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FPHS alumna author Allyson Dahlin shares experiences

Allyson talking to students in a library classroom

By Tariyka Chaulk, Jr./Sr. High School librarian

Early Tuesday morning, March 7, Lisa Trembley’s 12th grade English classes gathered at the back of the Jr./Sr. High School Library to meet an author who once sat in those same seats. Published author and Fort Plain Class of 2008 alum, Allyson Dahlin, visited Mrs. Trembley’s college English and 12th grade classes, as well as Emma DiDonna’s 10th grade Honors English class.

Dahlin’s young adult book “Cake Eater” is a futuristic retelling of the story of Marie Antoinette. Students viewed a short presentation about Dahlin and her first published work, then spent the rest of the time asking questions about Dahlin’s process, how the publishing world works, and what stories Dahlin has in store for us in the future.

“Allyson did an excellent job interacting with our students today. It was truly a pleasure to hear her present part of her novel and to see the way she interacted with our students as she handled their many questions. She truly is a role model, and I am very proud of her. I cannot wait to read her next novel!” Mrs. Trembley commented on the visit.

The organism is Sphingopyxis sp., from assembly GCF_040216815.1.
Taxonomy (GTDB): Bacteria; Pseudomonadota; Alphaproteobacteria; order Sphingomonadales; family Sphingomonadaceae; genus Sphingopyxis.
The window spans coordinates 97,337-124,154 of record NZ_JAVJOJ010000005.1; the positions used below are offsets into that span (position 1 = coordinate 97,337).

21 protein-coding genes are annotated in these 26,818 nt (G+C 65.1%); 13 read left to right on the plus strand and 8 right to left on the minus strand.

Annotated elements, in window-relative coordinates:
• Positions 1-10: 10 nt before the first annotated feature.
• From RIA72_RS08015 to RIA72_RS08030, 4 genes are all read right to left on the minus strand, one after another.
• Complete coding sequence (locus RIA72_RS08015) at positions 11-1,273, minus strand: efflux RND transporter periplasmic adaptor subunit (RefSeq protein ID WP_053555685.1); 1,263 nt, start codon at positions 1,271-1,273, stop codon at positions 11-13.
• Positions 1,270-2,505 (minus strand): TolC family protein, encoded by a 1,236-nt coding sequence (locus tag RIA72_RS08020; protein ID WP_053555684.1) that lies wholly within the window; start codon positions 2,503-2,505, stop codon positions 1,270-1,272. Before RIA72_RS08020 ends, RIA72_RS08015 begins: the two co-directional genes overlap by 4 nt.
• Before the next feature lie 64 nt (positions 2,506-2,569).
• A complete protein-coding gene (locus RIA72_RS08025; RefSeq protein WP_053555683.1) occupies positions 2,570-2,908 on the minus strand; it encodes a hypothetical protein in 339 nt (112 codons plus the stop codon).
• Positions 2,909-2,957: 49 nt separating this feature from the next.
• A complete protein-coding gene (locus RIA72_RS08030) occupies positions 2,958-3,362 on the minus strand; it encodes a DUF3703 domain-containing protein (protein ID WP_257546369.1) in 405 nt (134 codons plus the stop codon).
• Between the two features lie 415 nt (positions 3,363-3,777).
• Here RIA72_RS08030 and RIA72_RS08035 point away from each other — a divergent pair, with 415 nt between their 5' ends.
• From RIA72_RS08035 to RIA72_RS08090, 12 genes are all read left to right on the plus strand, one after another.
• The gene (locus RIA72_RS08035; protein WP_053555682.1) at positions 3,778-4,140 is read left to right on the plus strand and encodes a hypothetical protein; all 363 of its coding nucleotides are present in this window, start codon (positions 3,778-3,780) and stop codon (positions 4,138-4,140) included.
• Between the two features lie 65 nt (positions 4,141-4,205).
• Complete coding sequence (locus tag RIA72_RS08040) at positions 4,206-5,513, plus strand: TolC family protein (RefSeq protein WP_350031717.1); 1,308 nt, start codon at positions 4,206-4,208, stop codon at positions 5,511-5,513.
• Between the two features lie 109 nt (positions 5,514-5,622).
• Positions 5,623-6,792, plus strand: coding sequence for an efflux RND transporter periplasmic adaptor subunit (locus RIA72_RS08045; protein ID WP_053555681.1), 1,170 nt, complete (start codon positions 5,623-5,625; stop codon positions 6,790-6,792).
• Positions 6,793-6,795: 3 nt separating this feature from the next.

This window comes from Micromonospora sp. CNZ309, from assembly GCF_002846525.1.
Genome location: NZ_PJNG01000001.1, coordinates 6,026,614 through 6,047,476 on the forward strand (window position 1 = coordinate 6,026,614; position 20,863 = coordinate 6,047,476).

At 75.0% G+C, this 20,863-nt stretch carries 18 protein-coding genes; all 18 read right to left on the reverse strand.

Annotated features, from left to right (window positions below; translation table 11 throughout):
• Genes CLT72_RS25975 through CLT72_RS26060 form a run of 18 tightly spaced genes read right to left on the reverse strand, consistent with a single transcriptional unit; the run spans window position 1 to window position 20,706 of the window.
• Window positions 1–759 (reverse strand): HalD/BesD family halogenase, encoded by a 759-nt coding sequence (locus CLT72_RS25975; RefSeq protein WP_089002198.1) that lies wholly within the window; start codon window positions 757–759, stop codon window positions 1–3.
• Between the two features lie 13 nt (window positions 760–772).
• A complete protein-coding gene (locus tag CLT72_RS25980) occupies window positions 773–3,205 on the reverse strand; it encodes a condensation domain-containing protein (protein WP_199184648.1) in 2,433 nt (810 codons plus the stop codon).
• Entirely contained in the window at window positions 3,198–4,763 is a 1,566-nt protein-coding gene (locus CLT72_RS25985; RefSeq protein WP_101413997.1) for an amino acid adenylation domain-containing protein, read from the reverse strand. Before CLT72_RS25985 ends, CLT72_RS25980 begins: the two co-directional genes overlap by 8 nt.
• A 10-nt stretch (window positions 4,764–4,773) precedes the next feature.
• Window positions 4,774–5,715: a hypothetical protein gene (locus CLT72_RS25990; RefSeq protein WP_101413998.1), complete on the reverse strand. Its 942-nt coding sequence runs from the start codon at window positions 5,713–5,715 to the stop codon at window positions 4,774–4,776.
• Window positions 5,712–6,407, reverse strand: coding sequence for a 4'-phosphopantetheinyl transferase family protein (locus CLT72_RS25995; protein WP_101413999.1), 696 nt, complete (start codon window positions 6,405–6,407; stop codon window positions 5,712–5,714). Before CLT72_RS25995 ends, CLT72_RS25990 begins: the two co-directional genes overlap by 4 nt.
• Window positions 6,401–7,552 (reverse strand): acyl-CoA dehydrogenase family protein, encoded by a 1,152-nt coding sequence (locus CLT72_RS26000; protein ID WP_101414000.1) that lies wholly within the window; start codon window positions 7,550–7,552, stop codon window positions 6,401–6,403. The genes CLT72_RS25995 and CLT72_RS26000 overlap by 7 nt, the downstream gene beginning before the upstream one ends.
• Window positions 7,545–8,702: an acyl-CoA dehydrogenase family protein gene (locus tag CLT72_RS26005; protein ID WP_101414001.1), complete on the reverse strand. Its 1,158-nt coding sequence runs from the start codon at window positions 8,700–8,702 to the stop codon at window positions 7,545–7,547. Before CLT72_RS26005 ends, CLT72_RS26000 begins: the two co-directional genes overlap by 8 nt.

Allyson reading from a bookDahlin currently works in digital marketing but uses her spare time to write. The novel “Cake Eater” was written as part of the National Novel Writing Month challenge. During November, writers around the world set a goal and devote the month of November to writing a novel. Dahlin was able to do just that, with a literary agent and a publishing contract to follow. Her debut novel is a Junior Library Guild Gold Standard book. During its debut month, it was listed as an Amazon Best Book and was recently added to the Hal Clement Notable Young Adult Book List, which lists the best science fiction books for young adults published throughout the year.

The visit was organized by Jr./Sr. High School Librarian, Tariyka Chaulk, for what she hopes will become a regular thing.

“I think these visits have such an impact because it makes a writer more real. Instead of a name on a cover, students see a real person in front of them. While the author is presenting, they might find commonalities between the author and themselves. Students might think, ‘That person’s just like me. They read books and wrote a novel. Maybe that’s something I can do.’”

Research suggests that students who participate in regular author visits are more likely to have high reading scores, and more likely to read and write for pleasure.

Allyson standing in front of a video screen with her book in front of her